Imagine the good that could be done for the people and places on pilgrimage routes, and in the cities and sacred places at the end of the journeys.

Imagine a network of Green Pilgrim Cities, inspiring environmental care all along the great pilgrimage routes, and encouraging all pilgrims to leave a ‘positive footprint’ on their journeys and in their destinations.

The Green Pilgrim Cities Network Initiative is facilitated by the Alliance of Religions and Conservation (ARC), in partnership with Local Governments for Sustainability (ICLEI).

ARC has worked with the environmental side of sacred sites and pilgrimage routes for more than 20 years. In November 2009, in cooperation with the UNDP, ARC held a major event at Windsor Castle, England. Nine major world religions launched long term commitments to environmental action in what the UN described as “potentially the world’s largest civil society movement on climate change”.

At Windsor, several faith leaders responded enthusiastically to the idea of setting up a global network of green pilgrimage cities of all faiths. Every year at least 100 million people become pilgrims. Now the aim is to help faiths green their holy cities according to their own theology and understanding and for pilgrims and pilgrim cities to leave a positive footprint on the Earth.

Most faiths have now identified their pilot pilgrim cities. Plans to green these cities will be drawn up by each local faith community, in co-operation with the local authority, mayor or city council; several of these commitments include greening pilgrimage cities and routes.

Several cities have come forward as pilot Green Pilgrim Cities. Plans to green these cities will be drawn up by each local faith community, in cooperation with the local authority, mayor or city council, starting with the question: “What would your city be like if it were a sustainable green city?”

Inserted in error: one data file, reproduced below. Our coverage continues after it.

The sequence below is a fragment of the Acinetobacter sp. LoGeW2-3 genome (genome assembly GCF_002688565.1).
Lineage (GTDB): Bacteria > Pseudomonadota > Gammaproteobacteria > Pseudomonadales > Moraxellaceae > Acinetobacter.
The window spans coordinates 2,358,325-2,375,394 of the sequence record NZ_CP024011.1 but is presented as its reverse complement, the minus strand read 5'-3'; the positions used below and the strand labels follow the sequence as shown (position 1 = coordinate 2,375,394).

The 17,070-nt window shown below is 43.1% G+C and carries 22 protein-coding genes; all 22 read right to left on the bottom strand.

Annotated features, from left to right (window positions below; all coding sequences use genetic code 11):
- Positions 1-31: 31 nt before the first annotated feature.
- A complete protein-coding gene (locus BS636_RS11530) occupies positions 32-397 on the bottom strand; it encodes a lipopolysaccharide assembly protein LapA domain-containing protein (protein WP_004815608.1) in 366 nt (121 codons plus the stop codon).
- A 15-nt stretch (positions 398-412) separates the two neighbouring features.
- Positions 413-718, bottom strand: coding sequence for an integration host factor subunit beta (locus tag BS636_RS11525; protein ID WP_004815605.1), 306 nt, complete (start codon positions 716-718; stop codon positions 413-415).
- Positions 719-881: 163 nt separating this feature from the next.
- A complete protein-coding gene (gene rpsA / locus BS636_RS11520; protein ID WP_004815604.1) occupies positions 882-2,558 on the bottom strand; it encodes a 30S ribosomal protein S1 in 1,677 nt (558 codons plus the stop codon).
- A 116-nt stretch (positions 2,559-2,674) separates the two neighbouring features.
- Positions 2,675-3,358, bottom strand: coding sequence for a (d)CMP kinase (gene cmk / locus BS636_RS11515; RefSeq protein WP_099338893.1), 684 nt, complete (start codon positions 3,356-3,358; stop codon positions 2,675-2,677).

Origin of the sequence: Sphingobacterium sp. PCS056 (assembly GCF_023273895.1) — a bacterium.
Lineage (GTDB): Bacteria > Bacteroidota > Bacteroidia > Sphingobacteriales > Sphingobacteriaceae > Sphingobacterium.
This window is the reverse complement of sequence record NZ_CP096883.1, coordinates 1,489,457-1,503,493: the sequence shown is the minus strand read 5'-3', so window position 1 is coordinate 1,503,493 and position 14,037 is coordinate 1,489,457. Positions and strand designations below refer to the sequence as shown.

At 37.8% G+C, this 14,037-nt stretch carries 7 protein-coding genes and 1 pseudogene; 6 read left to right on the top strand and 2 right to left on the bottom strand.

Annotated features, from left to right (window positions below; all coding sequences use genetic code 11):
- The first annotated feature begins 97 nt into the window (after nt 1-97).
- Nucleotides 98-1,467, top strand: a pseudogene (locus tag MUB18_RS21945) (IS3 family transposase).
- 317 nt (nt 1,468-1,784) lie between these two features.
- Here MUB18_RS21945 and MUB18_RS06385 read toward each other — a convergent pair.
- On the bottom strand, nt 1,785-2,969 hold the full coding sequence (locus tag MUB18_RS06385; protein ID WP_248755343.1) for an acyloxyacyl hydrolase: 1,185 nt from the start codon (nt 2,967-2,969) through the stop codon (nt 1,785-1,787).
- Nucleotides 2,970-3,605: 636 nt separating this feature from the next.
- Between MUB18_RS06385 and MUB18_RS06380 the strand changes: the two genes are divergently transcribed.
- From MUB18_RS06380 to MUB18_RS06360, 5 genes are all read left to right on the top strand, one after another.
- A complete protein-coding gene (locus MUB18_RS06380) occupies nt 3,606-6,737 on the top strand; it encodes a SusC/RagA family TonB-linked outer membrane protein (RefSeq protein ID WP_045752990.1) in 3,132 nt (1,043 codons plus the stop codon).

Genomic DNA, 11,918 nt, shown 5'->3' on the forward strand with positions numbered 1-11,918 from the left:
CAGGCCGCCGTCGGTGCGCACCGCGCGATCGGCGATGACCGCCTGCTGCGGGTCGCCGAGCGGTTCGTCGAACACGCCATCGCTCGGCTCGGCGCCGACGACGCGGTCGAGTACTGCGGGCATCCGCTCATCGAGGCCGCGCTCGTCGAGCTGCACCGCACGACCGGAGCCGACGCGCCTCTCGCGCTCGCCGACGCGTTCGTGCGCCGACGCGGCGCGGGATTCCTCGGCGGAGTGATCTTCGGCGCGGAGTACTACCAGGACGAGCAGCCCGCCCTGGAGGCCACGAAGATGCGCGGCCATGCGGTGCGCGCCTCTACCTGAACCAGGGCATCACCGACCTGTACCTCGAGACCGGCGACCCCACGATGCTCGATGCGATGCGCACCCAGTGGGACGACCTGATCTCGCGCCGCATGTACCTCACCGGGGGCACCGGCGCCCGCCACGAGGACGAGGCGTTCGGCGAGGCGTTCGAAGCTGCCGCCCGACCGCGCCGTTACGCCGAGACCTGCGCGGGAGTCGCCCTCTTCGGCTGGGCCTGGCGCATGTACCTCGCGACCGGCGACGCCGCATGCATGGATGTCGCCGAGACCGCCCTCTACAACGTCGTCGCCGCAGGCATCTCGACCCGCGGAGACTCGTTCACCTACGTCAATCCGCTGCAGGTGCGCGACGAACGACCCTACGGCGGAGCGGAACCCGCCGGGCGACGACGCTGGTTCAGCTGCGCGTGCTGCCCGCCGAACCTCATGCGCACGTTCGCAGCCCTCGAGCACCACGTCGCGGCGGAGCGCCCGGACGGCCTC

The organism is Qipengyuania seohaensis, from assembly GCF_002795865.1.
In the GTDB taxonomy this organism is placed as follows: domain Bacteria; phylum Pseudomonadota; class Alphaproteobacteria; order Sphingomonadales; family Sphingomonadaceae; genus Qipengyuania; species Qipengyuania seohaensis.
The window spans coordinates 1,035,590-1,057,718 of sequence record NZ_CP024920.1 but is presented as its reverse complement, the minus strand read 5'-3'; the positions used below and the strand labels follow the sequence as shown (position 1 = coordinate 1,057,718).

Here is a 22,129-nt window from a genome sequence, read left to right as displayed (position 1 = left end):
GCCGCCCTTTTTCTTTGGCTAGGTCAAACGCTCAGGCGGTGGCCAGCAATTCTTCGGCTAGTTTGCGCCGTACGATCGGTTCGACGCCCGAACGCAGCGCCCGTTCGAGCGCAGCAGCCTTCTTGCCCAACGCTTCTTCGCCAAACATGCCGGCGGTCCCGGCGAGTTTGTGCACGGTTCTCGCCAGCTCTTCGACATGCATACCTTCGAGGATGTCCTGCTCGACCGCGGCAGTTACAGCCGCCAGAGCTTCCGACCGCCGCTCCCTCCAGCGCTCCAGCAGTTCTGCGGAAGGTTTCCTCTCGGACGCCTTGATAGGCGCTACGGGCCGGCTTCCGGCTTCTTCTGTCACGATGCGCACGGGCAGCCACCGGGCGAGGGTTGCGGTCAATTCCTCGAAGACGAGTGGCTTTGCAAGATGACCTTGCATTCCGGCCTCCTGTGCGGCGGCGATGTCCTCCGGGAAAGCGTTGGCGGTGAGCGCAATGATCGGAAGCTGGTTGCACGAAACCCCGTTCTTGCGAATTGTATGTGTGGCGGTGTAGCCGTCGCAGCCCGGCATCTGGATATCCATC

Faith leaders will commit to work with their own cities and will join a network to share information, support and technical knowledge. The network will engage secular as well as faith partnerships – academic institutions, NGOs, entrepreneurs, local authorities and others. It is particularly important for the Mayor and City Council to commit to the goals of the network.

The Green Pilgrim Cities Network Initiative is facilitated by the Alliance of Religions and Conservation (ARC), in partnership with Local Governments for Sustainability (ICLEI).

DETAILS ABOUT THE SECULAR PARTNERS ICLEI: Founded in 1990, ICLEI provides technical consulting, training, and information services to build capacity, share knowledge, and support local government in the implementation of sustainable development of locally designed initiatives can provide an effective and cost-efficient way to achieve local, national, and global sustainability

Living Planet Foundation, USA, is leading the effort to form a partnership with a working team in Gujarat and help develop an interim plan leading to the design and implementation of the Green Pilgrim Cities Network initiative in Ambaji, Dwarka and Somnath.

The Alliance of Religions and Conservation (ARC) is an international secular organization founded in 1995 to work with the world’s major religions to help them develop environmental programmes based on their own core teachings, beliefs and practices. It also helps secular environment organizations work with the faiths to protect the natural world.

Link to projects2932.html?projectID=521 to read details of this programme and download a leaflet